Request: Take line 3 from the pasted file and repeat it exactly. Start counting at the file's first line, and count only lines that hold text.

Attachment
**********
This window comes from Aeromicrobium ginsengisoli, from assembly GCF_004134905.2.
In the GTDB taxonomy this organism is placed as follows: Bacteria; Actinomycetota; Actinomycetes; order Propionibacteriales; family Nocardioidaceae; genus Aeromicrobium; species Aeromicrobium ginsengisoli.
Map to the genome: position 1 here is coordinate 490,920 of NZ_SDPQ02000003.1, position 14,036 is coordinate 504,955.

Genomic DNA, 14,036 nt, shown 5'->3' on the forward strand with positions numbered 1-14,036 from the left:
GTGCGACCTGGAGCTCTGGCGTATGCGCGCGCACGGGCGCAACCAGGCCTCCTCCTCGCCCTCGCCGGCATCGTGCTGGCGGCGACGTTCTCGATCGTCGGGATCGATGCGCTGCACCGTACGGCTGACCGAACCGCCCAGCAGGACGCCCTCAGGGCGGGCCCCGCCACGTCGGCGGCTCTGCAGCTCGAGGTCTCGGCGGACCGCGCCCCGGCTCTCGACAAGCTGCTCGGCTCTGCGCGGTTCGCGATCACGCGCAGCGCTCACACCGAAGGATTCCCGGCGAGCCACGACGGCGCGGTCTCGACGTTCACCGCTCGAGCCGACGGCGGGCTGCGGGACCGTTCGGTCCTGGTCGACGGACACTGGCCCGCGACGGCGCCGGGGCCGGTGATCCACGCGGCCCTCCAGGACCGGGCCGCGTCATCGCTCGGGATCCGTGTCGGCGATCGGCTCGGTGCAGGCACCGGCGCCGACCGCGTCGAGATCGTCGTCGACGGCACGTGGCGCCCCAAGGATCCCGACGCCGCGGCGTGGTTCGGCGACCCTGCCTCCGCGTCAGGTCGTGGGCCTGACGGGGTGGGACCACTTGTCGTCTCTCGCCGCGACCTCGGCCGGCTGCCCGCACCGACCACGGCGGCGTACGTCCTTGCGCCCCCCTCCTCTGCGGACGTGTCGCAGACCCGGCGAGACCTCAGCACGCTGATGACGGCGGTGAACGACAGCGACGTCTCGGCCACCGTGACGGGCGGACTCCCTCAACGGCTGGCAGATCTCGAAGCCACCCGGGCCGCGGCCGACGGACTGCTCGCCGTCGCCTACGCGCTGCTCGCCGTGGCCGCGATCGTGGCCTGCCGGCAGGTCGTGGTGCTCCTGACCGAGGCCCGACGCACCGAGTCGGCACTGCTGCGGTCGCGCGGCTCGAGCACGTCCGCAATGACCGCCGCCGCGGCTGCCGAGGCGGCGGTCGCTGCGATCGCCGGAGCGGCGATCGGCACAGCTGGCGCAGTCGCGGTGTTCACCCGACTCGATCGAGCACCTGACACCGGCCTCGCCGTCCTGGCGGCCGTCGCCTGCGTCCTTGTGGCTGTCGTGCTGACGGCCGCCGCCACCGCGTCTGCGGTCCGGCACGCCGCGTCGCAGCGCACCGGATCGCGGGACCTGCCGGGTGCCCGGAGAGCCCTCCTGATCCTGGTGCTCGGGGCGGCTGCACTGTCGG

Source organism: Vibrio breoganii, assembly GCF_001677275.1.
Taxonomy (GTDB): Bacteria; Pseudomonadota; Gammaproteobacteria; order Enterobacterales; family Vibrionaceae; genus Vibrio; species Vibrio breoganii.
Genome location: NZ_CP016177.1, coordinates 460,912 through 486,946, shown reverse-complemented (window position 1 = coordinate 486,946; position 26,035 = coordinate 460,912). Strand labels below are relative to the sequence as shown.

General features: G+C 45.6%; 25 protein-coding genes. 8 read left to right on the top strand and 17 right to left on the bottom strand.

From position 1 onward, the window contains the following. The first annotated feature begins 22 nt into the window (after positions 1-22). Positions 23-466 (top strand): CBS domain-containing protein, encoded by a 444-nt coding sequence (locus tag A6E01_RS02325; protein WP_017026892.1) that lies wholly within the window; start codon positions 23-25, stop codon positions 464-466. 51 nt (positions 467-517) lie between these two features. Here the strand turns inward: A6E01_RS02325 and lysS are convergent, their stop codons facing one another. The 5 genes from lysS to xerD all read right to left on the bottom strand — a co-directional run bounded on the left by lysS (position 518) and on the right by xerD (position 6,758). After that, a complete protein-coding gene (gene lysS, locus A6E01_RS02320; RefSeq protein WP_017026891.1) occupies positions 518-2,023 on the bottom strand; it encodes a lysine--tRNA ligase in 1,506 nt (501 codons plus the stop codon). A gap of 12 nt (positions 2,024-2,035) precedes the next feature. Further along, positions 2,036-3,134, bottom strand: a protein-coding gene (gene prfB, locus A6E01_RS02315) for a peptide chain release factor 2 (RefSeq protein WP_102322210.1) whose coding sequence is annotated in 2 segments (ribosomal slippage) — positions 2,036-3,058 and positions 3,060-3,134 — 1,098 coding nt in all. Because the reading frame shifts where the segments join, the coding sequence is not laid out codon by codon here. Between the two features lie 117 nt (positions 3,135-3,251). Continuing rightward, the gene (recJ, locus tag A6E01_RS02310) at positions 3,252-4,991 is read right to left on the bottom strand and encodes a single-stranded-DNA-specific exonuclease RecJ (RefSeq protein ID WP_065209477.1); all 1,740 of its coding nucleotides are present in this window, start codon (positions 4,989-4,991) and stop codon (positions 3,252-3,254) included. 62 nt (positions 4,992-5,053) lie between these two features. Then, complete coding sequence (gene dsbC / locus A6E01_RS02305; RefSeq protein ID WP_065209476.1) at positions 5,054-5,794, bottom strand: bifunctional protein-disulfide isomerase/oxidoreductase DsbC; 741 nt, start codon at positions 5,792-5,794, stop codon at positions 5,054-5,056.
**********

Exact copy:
Map to the genome: position 1 here is coordinate 490,920 of NZ_SDPQ02000003.1, position 14,036 is coordinate 504,955.